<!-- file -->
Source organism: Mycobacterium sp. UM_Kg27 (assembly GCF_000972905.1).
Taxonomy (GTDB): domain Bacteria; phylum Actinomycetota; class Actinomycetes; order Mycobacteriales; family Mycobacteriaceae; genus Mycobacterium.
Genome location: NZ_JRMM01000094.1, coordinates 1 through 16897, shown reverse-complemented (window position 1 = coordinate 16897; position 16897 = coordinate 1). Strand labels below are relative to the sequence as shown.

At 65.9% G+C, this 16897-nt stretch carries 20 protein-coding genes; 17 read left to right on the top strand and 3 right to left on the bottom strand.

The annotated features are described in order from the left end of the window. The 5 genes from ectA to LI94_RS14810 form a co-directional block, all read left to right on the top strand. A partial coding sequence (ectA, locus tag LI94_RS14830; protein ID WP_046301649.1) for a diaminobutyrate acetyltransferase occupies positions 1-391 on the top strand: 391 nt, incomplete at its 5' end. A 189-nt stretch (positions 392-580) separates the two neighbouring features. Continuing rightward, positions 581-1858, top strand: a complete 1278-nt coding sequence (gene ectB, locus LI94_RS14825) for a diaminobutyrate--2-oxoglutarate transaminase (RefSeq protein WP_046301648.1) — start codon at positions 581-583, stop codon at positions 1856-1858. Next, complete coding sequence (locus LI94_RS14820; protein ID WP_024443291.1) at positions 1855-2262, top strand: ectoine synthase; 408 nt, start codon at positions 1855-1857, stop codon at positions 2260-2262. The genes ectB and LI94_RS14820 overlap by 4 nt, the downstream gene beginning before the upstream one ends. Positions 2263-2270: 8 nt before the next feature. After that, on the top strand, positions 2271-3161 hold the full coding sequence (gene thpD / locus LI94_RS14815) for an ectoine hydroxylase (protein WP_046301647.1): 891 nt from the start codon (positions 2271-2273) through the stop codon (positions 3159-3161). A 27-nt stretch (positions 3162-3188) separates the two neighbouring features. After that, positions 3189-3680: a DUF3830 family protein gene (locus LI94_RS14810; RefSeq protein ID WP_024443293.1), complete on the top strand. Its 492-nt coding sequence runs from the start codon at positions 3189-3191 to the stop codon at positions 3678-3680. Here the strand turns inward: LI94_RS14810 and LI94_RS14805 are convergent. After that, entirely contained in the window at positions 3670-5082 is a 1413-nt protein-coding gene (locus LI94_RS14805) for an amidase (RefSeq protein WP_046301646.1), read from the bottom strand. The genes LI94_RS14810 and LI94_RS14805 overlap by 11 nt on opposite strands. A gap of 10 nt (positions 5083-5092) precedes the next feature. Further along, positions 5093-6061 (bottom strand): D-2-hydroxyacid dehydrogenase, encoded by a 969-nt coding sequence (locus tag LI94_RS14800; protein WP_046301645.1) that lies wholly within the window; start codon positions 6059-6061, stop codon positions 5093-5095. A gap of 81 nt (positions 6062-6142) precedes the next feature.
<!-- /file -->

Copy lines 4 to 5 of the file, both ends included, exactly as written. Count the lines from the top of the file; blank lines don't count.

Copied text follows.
At 65.9% G+C, this 16897-nt stretch carries 20 protein-coding genes; 17 read left to right on the top strand and 3 right to left on the bottom strand.

The annotated features are described in order from the left end of the window. The 5 genes from ectA to LI94_RS14810 form a co-directional block, all read left to right on the top strand. A partial coding sequence (ectA, locus tag LI94_RS14830; protein ID WP_046301649.1) for a diaminobutyrate acetyltransferase occupies positions 1-391 on the top strand: 391 nt, incomplete at its 5' end. A 189-nt stretch (positions 392-580) separates the two neighbouring features. Continuing rightward, positions 581-1858, top strand: a complete 1278-nt coding sequence (gene ectB, locus LI94_RS14825) for a diaminobutyrate--2-oxoglutarate transaminase (RefSeq protein WP_046301648.1) — start codon at positions 581-583, stop codon at positions 1856-1858. Next, complete coding sequence (locus LI94_RS14820; protein ID WP_024443291.1) at positions 1855-2262, top strand: ectoine synthase; 408 nt, start codon at positions 1855-1857, stop codon at positions 2260-2262. The genes ectB and LI94_RS14820 overlap by 4 nt, the downstream gene beginning before the upstream one ends. Positions 2263-2270: 8 nt before the next feature. After that, on the top strand, positions 2271-3161 hold the full coding sequence (gene thpD / locus LI94_RS14815) for an ectoine hydroxylase (protein WP_046301647.1): 891 nt from the start codon (positions 2271-2273) through the stop codon (positions 3159-3161). A 27-nt stretch (positions 3162-3188) separates the two neighbouring features. After that, positions 3189-3680: a DUF3830 family protein gene (locus LI94_RS14810; RefSeq protein ID WP_024443293.1), complete on the top strand. Its 492-nt coding sequence runs from the start codon at positions 3189-3191 to the stop codon at positions 3678-3680. Here the strand turns inward: LI94_RS14810 and LI94_RS14805 are convergent. After that, entirely contained in the window at positions 3670-5082 is a 1413-nt protein-coding gene (locus LI94_RS14805) for an amidase (RefSeq protein WP_046301646.1), read from the bottom strand. The genes LI94_RS14810 and LI94_RS14805 overlap by 11 nt on opposite strands. A gap of 10 nt (positions 5083-5092) precedes the next feature. Further along, positions 5093-6061 (bottom strand): D-2-hydroxyacid dehydrogenase, encoded by a 969-nt coding sequence (locus tag LI94_RS14800; protein WP_046301645.1) that lies wholly within the window; start codon positions 6059-6061, stop codon positions 5093-5095. A gap of 81 nt (positions 6062-6142) precedes the next feature.